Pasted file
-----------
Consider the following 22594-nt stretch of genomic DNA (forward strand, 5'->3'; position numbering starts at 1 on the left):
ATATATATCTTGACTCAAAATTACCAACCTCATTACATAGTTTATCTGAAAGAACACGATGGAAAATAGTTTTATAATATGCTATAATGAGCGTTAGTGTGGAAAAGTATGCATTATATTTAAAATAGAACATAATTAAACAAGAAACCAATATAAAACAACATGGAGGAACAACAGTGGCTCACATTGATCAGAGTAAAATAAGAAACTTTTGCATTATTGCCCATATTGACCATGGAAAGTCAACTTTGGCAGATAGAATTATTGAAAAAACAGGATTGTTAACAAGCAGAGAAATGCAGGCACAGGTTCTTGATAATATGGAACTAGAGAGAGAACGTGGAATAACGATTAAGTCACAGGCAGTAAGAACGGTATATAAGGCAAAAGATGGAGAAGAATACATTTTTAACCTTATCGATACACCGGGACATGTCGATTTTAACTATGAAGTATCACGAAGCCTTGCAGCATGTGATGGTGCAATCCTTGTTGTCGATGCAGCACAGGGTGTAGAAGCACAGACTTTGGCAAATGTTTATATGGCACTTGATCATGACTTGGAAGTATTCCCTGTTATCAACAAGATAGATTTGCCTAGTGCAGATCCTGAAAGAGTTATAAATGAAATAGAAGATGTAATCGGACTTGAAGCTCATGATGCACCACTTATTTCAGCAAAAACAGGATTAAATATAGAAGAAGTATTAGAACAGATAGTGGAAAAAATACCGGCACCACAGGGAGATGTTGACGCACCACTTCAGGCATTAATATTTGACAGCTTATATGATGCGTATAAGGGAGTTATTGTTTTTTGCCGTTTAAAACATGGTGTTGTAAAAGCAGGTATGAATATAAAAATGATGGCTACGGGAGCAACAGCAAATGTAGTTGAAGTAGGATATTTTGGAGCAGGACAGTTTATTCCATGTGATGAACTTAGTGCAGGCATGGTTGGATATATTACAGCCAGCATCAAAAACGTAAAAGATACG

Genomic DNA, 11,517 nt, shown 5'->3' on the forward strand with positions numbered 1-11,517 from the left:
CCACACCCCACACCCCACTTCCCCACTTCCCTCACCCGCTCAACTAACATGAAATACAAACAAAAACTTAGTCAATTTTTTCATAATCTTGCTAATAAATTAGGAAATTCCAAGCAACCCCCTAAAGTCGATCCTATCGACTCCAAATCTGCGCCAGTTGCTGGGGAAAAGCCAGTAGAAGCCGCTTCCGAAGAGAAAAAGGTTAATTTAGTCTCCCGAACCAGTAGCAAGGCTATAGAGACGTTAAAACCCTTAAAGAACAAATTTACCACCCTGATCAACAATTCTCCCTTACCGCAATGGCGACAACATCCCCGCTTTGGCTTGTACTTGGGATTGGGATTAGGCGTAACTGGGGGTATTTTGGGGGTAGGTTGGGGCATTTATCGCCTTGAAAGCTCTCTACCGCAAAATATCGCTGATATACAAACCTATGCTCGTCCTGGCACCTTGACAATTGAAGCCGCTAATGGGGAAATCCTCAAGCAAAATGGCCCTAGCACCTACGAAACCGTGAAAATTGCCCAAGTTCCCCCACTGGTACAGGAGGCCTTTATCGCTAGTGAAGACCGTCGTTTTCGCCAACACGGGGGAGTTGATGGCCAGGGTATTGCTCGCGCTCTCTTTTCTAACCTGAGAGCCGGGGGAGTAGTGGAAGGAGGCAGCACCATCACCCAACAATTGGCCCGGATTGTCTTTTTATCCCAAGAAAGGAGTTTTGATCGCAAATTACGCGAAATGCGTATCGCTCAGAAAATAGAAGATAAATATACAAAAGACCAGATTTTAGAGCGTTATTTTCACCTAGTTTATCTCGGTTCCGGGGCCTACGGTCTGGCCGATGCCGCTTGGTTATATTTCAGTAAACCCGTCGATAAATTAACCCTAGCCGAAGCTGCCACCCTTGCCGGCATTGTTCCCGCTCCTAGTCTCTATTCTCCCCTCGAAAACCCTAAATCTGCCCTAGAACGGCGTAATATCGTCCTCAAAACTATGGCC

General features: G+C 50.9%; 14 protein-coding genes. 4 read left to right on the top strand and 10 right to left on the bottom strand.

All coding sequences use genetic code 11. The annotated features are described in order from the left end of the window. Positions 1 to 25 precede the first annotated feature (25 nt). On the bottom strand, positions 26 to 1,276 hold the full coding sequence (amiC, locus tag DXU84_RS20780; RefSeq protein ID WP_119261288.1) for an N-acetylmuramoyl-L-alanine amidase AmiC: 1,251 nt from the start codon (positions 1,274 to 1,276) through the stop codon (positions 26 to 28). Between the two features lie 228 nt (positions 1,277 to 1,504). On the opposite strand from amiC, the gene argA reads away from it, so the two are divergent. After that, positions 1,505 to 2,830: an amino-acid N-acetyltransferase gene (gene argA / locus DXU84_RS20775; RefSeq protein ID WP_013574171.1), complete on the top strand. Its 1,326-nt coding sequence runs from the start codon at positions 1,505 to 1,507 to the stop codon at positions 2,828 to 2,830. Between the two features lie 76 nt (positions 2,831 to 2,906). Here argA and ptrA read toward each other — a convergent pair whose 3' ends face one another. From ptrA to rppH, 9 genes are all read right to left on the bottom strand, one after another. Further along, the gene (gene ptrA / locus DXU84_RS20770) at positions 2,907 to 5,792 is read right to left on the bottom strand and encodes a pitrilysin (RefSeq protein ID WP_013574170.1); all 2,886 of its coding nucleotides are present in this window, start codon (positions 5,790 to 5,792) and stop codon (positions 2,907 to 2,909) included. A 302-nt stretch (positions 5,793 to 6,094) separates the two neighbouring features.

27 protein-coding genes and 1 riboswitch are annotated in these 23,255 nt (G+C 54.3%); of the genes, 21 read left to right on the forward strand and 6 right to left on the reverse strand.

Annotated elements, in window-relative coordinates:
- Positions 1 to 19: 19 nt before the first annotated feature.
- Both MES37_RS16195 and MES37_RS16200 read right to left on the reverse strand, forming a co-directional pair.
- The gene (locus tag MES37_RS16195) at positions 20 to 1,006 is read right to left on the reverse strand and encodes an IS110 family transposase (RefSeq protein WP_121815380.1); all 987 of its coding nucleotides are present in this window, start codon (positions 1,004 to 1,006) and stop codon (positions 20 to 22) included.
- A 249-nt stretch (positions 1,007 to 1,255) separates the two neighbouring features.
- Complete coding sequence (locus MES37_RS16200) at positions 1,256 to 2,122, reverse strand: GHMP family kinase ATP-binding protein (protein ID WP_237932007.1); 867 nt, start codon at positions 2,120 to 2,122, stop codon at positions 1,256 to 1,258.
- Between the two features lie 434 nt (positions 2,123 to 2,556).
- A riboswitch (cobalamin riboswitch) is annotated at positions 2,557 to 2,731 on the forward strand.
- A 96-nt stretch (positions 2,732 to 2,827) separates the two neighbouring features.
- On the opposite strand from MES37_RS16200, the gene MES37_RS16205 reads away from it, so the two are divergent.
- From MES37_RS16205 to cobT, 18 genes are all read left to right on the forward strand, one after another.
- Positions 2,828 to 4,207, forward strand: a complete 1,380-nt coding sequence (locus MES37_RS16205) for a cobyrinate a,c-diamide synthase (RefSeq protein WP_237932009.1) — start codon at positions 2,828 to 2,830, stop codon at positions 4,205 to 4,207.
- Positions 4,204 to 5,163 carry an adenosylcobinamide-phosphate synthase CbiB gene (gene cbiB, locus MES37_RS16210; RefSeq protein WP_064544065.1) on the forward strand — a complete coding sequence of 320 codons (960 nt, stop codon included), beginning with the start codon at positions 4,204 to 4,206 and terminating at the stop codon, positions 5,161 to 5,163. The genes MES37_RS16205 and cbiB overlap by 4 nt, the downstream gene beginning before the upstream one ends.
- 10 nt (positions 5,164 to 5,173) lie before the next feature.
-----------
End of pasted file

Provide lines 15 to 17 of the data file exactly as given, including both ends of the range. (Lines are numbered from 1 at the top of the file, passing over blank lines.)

- A riboswitch (cobalamin riboswitch) is annotated at positions 2,557 to 2,731 on the forward strand.
- A 96-nt stretch (positions 2,732 to 2,827) separates the two neighbouring features.
- On the opposite strand from MES37_RS16200, the gene MES37_RS16205 reads away from it, so the two are divergent.